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47 2 Misinterpretation as the Author’s Responsibility (Nietzsche’s fascism, for instance) Berel Lang I am terrified by the thought of the sort of people who may one day invoke my authority. —Nietzsche, letter to Elisabeth Nietzsche, 1884 If . . . the only politics calling itself Nietzschean turned out to be a Nazi one, then this is necessarily significant. . . . One can’t falsify just anything. —Derrida, The Ear of the Other At first glance, it would seem incongruous, perhaps even unjust to impose the concepts of misinterpretation and responsibility on an author who spent much of his life and work at war with both of them. It seems to me necessary, however, to view Nietzsche through those concepts before judging the charges that link (more pointedly, inculpate) him with fascism, if only because his views on writing and interpretation directly affect the way we read (or mis-read) his politics (if, of course, he has any).1 Since, furthermore, Nietzsche himself created the genealogy as a genre of philosophical discourse, it is fitting on that ground as well to read genealogically what he himself wrote; that is, through the lineage—not the history, but the begetting—of his battle with the systematic concepts whose destruction he willed; that is, those concepts of which Nietzsche could well have said, in a gloss on the Greek, that it would have been better had they never been born. I shall be moving back and forth, then, between several questions in the theory and practice of interpretation and the specific interpretive matter of Nietzsche’s fascism. If, again, that’s what it is. A framework for my inquiry emerges from a number of questions that are first asked and answered briefly and unequivocally (well, almost unequivocally)— 48 䡲 berel lang the answers then to be elaborated, although also, I admit, to some extent hedged or hemmed. Question: Was Nietzsche a fascist or an advocate for fascism? Answer: No. Question: Has he been interpreted as a fascist? Answer: Yes—by both fascists and anti-fascists (but not by all of either group; some of the dissenters—again on both sides—consider him an antifascist, others as either so politically retrograde or advanced as to be neither pro- nor anti-). Question: Did Nietzsche anticipate being misinterpreted? Answer: Yes, often. Misinterpreted as a fascist? Also yes, that is, once we allow for the anachronism: if the doctrines of Mussolini’s “fascismo” became fully actual only in his so-called “March on Rome,” which was in 1922—twenty-two years after, not before, Nietzsche died. A second chronological datum makes the same point, albeit more eccentrically: Nietzsche’s madness seized him early in 1889—a useful mnemonic reference for recalling the year of Hitler’s birth. Understandably, the term “fascism” does not itself appear in Nietzsche’s writing, but this does not mean that the term could not be rightly (and so also wrongly) applied to his views. Or that he could not himself have anticipated the weight of that charge. Question: Did Nietzsche attempt in his writing to prevent the misinterpretations he foresaw? Answer: Yes; that is, to some extent. Question: Could he have done more than he did in those attempts? Answer: Yes, demonstrably. As I shall show. Question: Then is Nietzsche responsible for the misinterpretation? Answer: Yes, of course, on the standard judicial model by which we hold people accountable for sins of omission or for acting negligently. Question: If Nietzsche is responsible for, that is, contributed to such misinterpetation, and in some sense, then, chose to be misinterpreted as a fascist or advocate of fascism, would this imply that the charge is not a misinterpretation at all? Answer: Maybe. Go back to the first question and start over. Thus, to the sequence of argument underlying these responses as they revolve around the issues of whether, when, and how an author can be held responsible for his misinterpretation by others. To be sure, all the words in this phrase of my title beg certain current and well-known questions that I do not plan to “un-beg” here, offering instead only a author’s responsibility 䡲 49 brief apologia. So, “misinterpretation” implies that interpretation can go wrong—which in turn implies that it can also go right or at least righter than interpretations that don’t. And these together imply that the focus of interpretation (also of misinterpretation) is a point or circle, perhaps only a penumbra, that serves the text as a center...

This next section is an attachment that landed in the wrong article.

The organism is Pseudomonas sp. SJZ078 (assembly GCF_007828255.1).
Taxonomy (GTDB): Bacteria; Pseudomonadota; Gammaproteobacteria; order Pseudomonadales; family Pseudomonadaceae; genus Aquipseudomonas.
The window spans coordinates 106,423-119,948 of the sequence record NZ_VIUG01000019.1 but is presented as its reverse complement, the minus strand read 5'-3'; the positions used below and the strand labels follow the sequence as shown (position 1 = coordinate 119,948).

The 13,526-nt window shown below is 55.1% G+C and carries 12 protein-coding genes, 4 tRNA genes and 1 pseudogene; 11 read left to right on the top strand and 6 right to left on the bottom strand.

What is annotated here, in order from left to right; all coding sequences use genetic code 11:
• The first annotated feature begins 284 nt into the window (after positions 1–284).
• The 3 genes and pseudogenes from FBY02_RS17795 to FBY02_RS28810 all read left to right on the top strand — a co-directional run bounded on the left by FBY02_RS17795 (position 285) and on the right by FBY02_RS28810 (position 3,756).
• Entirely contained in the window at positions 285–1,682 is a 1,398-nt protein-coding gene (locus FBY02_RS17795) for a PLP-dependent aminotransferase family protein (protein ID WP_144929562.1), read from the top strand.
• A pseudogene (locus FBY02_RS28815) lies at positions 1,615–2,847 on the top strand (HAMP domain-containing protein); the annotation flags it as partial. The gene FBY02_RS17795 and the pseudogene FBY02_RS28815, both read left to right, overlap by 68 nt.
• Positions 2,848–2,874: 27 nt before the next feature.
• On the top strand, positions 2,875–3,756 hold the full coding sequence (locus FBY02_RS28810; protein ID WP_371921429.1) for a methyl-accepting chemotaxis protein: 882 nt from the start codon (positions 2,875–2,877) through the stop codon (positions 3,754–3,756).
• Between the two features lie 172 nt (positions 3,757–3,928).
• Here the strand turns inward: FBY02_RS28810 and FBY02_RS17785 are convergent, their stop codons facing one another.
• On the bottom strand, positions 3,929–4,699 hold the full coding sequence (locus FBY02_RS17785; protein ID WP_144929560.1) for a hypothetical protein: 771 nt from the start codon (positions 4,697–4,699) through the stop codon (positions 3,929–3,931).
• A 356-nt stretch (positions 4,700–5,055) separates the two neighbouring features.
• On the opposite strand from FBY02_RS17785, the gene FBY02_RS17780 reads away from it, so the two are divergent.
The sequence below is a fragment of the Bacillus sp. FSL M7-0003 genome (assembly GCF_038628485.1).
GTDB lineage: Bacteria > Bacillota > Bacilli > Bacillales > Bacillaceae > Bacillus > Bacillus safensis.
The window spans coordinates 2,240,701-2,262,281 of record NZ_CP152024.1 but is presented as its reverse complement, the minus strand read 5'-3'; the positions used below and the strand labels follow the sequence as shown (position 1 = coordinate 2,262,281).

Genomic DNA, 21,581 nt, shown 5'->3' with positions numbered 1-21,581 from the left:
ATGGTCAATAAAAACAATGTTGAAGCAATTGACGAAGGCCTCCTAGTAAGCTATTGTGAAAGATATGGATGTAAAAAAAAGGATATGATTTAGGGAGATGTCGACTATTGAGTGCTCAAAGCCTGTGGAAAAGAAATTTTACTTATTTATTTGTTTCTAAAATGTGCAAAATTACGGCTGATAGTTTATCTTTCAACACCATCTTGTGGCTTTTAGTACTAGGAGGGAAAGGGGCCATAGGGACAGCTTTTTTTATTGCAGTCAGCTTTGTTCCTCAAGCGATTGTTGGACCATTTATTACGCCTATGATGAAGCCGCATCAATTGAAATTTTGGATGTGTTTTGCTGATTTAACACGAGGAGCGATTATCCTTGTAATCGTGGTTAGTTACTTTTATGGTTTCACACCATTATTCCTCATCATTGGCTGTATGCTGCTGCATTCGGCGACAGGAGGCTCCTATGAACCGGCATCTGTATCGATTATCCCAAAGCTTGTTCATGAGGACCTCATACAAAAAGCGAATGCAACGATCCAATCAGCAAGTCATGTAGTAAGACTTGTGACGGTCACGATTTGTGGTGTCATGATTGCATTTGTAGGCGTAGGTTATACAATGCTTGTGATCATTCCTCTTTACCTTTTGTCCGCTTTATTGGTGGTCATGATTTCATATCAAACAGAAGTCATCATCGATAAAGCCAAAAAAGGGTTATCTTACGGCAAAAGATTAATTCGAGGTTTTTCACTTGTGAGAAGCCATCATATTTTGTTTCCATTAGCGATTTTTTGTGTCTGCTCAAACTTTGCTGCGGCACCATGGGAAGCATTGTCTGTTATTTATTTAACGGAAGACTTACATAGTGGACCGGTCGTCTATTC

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Additional Information

ISBN
9781400825332
Related ISBN
9780691007106
MARC Record
OCLC
355812233
Pages
344
Launched on MUSE
2015-01-01
Language
English
Open Access
No
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